Stink Bug – Identification and Control

Stink Bug - Identification and Control
Stink Bug – Identification and Control

Stink Bug Identification

  • Adults are 5/8 inch (16 mm) long.
  • They have a shield shape or triangle on their backs.
  • The color can vary depending on the species, but they are usually green, dark brown, or greenish-brown.
  • They have a few light-colored bands on the antennae.
  • They have a dark pattern on the outer edge of the abdomen.
  • The eggs are light blue or light green 1/32 inch (1 mm) in diameter and are laid in a cluster.
  • Nymphs are wingless insects of a similar shape, just much smaller.
  • Nymphs have brighter colors than adults.

Stink Bug Lifecycle

Stink bugs will overwinter as adults. They will leave their overwintering sites in spring in search of food. After that, the mating begins. Females will lay eggs in clusters on the underside of leaves. Nymphs (instar I) will hatch and will start to feed. All stages of this pest will feed on plant matter.

All stink bugs are hemimetabolous insects, meaning they have no pupal stage in the transition from instar to adult. These insects will go through 5 instar stages before becoming winged adult bugs. Stink bugs can have up to 3 generations per year.

At the end of the growing season, when the daylight and temperature decrease, these bugs will find overwintering sites. Then they will enter winter diapause until the next growing season begins. [1]

Damage They Cause

Stink bugs are invasive insects. Their invasion can cause severe damage not only to backyard growers. These garden pests pierce the plant or fruit tissue and inject enzymes that turn the area into a liquid. Then they suck the juice, causing stunning of the plant, discoloration, dimpling, and corking of fruit.

Plants They Attack

These pests are not picky eaters. They have over 200 host plants and will feed on many vegetables and most fruits. Some crops that stink bugs will feast on are:

  • Apples
  • Apricots
  • Beans
  • Cherries
  • Grapes
  • Peaches
  • Peppers
  • Tomatoes

Live Biological Control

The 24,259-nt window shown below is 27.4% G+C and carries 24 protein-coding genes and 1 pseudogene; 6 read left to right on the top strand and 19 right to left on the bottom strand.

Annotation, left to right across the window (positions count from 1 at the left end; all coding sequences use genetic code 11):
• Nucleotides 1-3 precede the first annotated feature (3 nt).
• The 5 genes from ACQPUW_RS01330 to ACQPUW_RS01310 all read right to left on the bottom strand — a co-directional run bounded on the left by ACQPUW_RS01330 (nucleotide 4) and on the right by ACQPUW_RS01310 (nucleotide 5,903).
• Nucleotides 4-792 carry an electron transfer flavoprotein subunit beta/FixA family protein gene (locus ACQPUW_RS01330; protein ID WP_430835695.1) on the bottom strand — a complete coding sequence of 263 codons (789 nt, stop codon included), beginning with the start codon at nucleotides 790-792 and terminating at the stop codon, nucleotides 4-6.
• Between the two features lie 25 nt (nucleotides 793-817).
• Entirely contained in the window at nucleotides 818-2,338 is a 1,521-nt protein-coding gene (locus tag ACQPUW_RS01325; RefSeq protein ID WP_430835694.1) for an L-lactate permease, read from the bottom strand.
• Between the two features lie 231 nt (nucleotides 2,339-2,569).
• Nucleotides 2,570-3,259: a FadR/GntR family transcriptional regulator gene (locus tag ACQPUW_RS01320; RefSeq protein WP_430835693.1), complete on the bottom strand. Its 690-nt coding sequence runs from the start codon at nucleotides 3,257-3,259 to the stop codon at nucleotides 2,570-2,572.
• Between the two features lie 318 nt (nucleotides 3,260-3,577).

To control the stink bug population, attract predatory insects to your garden, such as:

Install bird feeders. They will encourage bird visits as they are natural predators of these pests. Also, Install a garden pond to attract frogs. They will eat these bugs too.

Organic Control

Insecticides are ineffective in controlling stink bugs as they have developed resistance against certain insecticidal chemicals.

Spray horticultural oil or insecticidal soap directly on these bugs. Neem oil will also work… Most of the time.

Preventive actions

  • Pick stink bugs up and throw them into a bucket with soapy water.
  • Sow trap plants like sweetcorn, okra, sunflower, and mustard to keep the stink bugs away from your main crops.
  • Trap stink bugs by using pheromone traps.

More About Stink Bugs

Stink bugs look very similar to one of the beneficial insects called spined soldier bugs. Do not remove them from your garden! The picture below compares both insects. The most apparent difference between the two insects is their shield shape. Stink bugs have an oval shield on their backs, while spined soldier bugs have a spiky shield.

Stink Bug vs Spined Soldier Bug
Stink Bug vs Spined Soldier Bug

What to Do Next

Check out our other Garden Pests Guides. Read and learn more about how to identify and control garden pests.

Check out our Beneficial Insects Guides. Read and learn about their benefit and how to attract them.

Also, check out our Gardening Guides to learn easy step-by-step tutorials on how to grow plants.

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